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Re^2: Representing Complex but Static Data in Perl

by cyocum (Curate)
on Apr 07, 2005 at 14:13 UTC ( #445682=note: print w/ replies, xml ) Need Help??


in reply to Re: Representing Complex but Static Data in Perl
in thread Representing Complex but Static Data in Perl

Very Cool. This is an interesting idea. Thanks for the reference to DMB::Deep. I may put the opening move database in there since I will only use it for a little while then once it is exhausted, I would move to the search function. I want to keep the valid move table in memory since I will use it over and over again rather than pulling from a file (although, at this beginning stage, it is probably not a huge increase in speed).

My plan was to encapulate the hash inside the piece object and then ask the piece object to give me all the valid moves from where it is (the piece object holds it's own position). That way I can control various special moves like en passant and castling in their respective objects.


Comment on Re^2: Representing Complex but Static Data in Perl
Re^3: Representing Complex but Static Data in Perl
by dragonchild (Archbishop) on Apr 07, 2005 at 14:25 UTC
    That's a lot of memory ... oh - you're also going to have to work out things like blocking pieces (for non-knights) and the like. To tell you the truth, I'm not seeing a huge gain here. Pawns have to have the state of the board to determine ep. Granted, you have a set of optimizers to make the ep check pretty cheap, but it's still there.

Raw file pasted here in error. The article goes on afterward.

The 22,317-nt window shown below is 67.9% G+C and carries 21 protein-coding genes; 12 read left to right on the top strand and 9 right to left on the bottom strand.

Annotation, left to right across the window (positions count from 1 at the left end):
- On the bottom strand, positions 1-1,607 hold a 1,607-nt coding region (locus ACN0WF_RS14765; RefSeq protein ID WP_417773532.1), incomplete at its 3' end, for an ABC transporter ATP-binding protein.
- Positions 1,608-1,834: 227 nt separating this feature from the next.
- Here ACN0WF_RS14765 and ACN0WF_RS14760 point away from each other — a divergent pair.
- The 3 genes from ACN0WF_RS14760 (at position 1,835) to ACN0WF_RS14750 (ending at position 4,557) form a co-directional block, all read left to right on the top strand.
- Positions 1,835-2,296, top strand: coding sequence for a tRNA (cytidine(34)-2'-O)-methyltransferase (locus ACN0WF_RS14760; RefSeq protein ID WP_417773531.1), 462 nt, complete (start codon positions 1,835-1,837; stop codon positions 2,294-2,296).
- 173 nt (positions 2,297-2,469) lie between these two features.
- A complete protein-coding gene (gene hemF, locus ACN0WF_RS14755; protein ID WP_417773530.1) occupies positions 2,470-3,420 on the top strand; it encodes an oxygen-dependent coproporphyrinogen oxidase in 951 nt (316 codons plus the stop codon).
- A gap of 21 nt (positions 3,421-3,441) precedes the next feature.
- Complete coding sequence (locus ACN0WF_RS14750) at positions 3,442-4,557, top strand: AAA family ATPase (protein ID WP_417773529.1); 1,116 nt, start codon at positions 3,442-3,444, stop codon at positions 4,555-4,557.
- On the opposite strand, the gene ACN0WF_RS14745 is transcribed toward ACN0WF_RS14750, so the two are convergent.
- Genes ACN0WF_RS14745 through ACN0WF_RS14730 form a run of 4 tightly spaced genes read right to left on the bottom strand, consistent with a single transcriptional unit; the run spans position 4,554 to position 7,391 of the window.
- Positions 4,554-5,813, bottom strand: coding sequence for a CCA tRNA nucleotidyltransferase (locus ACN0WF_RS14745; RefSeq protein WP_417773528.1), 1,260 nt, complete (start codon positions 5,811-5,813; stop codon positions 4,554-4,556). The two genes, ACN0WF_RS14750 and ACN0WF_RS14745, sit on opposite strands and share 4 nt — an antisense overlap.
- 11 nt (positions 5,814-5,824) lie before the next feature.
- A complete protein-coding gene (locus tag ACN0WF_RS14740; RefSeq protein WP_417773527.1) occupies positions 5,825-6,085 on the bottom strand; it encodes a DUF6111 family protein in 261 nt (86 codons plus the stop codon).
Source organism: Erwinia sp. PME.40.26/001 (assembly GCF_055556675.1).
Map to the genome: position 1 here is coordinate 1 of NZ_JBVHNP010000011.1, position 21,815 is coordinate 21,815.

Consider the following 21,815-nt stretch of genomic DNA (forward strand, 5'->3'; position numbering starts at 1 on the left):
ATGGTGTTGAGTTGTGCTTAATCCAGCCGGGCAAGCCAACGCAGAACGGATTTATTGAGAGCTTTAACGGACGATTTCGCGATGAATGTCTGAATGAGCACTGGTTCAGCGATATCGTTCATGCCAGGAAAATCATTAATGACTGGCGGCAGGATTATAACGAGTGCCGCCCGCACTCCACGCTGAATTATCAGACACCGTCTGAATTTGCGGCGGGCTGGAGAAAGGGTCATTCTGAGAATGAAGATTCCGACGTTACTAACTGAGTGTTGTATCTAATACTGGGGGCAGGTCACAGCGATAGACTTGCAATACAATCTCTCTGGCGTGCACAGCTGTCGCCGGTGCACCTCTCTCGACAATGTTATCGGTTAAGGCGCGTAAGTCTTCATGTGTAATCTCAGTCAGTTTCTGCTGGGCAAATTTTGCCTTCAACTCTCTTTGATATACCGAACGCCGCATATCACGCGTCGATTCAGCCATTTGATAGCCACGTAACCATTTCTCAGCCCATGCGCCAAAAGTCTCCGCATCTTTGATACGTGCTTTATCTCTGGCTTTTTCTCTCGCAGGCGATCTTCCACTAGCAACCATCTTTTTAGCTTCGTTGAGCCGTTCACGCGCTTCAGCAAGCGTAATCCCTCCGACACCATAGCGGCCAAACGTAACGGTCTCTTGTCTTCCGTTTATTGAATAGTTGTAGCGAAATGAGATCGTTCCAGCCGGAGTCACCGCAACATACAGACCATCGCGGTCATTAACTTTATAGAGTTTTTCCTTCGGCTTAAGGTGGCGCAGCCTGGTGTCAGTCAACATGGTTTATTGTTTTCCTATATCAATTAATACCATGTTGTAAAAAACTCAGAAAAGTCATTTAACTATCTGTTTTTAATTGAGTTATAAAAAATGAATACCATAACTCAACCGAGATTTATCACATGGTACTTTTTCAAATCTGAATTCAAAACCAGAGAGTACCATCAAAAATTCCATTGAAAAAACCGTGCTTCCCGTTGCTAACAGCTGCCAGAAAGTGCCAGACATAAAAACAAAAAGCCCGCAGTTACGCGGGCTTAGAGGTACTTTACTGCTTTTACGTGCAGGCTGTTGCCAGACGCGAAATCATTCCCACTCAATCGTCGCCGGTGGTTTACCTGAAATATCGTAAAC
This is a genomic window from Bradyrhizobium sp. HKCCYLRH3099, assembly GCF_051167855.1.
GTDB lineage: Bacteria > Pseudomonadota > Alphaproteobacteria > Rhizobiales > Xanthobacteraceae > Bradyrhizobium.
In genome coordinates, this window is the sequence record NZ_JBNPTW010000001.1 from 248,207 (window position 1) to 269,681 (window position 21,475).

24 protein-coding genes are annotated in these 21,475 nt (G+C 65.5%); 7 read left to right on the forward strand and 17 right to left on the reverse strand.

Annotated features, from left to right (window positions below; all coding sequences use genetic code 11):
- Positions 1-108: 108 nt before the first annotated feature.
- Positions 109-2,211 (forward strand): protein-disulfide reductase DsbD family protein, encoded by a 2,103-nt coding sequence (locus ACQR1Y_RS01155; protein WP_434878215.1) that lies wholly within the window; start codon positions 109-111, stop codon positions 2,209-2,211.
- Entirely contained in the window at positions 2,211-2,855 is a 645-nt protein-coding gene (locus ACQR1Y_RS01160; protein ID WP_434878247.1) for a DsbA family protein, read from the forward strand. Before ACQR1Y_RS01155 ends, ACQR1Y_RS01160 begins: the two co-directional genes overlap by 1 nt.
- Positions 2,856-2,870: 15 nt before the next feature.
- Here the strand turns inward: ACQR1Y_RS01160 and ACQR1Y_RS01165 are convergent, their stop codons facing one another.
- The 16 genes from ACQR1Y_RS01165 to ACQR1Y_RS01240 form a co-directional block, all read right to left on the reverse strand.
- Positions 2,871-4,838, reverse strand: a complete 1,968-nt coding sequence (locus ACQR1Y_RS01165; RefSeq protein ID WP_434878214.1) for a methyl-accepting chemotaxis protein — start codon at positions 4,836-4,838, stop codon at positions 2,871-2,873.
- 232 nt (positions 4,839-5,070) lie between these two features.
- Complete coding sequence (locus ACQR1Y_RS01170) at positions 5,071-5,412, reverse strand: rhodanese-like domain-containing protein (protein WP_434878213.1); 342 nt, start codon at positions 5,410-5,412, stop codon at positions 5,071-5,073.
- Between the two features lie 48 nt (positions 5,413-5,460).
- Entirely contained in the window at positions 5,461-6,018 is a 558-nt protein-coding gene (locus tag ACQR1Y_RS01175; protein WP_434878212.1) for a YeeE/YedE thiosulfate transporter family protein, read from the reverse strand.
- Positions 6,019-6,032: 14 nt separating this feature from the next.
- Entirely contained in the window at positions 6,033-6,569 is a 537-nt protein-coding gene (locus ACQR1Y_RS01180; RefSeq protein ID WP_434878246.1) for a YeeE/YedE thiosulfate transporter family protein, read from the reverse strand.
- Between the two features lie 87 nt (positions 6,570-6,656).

Frankly, I would drop into XS and write the move generation code there. That is, of course, if the speed is that poor.

    Also, a question no-one (including me) has approached is whether or not your original algorithm was good or not. 90% of all speedups happen in better algorithm choice.

      My algorithem choice was alphabeta and it is pretty slow probably due to the fact that I am still learning all the ins and outs of this kind of programming. Once I learn about how to write a good alphabeta, I will then move to something more interesting like MTD(f).

      To work out the blocking pieces, you just run along the list of moves and check the square represented against the board, which can be passed to the function as a reference. Since the board is stored internally as a 8x8 multi-dim array, it is pretty easy to see if there is something there and of what color. I have a function called isOccupied to check and isColor to tell me the color.

      Of course, this could all be negated by using bitboards but I am not comfortable enough with the idea yet to try it.

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